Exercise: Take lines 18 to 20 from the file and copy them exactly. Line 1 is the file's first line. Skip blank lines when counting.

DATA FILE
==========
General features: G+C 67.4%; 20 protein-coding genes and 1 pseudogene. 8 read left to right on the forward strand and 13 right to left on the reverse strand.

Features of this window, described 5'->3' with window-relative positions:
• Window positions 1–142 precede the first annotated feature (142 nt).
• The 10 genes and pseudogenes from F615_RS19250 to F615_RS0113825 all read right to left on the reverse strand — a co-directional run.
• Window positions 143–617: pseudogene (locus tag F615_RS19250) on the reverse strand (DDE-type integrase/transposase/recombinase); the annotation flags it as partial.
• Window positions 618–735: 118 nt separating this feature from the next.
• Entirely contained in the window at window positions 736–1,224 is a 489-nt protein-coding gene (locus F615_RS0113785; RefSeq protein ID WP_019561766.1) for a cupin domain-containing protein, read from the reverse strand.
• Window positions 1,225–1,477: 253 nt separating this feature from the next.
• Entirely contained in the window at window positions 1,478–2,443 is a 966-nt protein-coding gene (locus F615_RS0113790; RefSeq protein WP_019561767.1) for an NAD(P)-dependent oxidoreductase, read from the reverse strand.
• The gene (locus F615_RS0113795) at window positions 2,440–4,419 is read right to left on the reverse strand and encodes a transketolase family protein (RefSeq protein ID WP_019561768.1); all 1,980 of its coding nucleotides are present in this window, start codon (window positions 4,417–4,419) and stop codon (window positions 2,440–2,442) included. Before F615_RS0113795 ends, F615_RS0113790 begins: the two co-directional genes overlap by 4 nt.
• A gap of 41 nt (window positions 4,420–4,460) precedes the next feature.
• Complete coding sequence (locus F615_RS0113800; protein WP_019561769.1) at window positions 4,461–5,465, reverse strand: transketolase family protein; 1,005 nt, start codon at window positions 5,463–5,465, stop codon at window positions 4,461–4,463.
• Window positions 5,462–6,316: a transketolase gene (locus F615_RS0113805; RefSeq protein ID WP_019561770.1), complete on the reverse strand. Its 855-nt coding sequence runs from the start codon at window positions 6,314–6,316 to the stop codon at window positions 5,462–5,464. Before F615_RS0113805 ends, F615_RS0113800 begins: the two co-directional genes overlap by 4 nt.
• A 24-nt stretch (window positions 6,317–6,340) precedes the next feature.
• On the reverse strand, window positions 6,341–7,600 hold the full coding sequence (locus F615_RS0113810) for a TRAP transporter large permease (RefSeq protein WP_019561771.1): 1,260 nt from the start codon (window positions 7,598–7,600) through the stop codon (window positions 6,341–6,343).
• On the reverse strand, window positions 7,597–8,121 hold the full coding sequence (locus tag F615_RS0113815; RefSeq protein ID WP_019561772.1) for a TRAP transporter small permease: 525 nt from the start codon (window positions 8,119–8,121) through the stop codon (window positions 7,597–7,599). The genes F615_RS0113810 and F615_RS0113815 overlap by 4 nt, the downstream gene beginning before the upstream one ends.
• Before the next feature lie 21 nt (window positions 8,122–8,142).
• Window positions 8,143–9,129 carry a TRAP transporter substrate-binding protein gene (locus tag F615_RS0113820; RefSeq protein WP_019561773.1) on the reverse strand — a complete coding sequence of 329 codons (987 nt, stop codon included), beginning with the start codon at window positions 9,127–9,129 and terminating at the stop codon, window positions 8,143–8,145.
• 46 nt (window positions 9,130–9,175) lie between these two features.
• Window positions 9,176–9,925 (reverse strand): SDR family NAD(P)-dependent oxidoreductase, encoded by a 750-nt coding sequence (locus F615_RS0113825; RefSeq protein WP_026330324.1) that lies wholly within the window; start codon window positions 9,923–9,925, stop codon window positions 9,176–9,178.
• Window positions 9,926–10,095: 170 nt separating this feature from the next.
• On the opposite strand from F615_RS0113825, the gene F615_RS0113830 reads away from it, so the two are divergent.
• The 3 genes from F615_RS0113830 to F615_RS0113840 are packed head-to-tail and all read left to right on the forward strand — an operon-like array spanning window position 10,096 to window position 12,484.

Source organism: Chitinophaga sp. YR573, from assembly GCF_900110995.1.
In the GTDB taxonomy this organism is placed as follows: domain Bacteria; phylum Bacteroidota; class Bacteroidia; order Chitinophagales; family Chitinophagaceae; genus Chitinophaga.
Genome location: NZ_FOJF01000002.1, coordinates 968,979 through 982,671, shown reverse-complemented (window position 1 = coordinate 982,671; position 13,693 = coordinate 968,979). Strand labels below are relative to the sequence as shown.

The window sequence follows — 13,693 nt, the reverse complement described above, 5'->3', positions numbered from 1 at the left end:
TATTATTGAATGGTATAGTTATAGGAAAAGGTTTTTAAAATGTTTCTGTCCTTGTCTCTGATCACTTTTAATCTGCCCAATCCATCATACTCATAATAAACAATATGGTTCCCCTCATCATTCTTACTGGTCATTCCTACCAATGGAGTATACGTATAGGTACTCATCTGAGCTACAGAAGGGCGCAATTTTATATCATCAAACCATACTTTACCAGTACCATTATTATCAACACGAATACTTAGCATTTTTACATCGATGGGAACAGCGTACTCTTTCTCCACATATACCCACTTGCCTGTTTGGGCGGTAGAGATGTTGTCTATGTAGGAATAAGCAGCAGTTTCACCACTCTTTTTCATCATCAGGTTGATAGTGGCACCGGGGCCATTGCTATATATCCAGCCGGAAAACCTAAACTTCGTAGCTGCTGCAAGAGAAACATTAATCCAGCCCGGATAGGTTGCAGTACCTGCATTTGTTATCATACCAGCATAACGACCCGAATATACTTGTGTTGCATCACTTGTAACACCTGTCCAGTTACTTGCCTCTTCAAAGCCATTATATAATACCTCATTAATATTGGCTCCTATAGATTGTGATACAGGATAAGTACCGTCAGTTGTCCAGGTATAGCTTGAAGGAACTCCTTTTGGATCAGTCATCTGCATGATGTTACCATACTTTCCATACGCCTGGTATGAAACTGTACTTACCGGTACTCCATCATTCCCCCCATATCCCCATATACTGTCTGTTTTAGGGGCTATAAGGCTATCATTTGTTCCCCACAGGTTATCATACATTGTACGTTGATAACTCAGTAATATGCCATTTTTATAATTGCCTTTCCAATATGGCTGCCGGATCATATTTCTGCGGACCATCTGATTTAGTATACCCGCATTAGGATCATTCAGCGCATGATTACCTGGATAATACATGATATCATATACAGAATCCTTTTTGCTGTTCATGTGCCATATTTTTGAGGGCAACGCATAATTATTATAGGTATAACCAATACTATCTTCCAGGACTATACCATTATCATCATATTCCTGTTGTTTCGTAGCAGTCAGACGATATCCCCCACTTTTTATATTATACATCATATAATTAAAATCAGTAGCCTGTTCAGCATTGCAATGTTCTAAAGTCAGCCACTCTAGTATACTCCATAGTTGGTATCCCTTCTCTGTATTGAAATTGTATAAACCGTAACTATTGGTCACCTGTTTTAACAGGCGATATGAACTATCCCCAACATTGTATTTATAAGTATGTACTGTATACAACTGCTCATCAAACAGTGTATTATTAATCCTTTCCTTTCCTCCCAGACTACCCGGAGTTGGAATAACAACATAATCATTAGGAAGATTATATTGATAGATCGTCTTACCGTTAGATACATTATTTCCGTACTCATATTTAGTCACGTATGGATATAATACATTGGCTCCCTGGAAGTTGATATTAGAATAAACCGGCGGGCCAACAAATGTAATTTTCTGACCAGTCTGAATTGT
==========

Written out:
• Window positions 8,143–9,129 carry a TRAP transporter substrate-binding protein gene (locus tag F615_RS0113820; RefSeq protein WP_019561773.1) on the reverse strand — a complete coding sequence of 329 codons (987 nt, stop codon included), beginning with the start codon at window positions 9,127–9,129 and terminating at the stop codon, window positions 8,143–8,145.
• 46 nt (window positions 9,130–9,175) lie between these two features.
• Window positions 9,176–9,925 (reverse strand): SDR family NAD(P)-dependent oxidoreductase, encoded by a 750-nt coding sequence (locus F615_RS0113825; RefSeq protein WP_026330324.1) that lies wholly within the window; start codon window positions 9,923–9,925, stop codon window positions 9,176–9,178.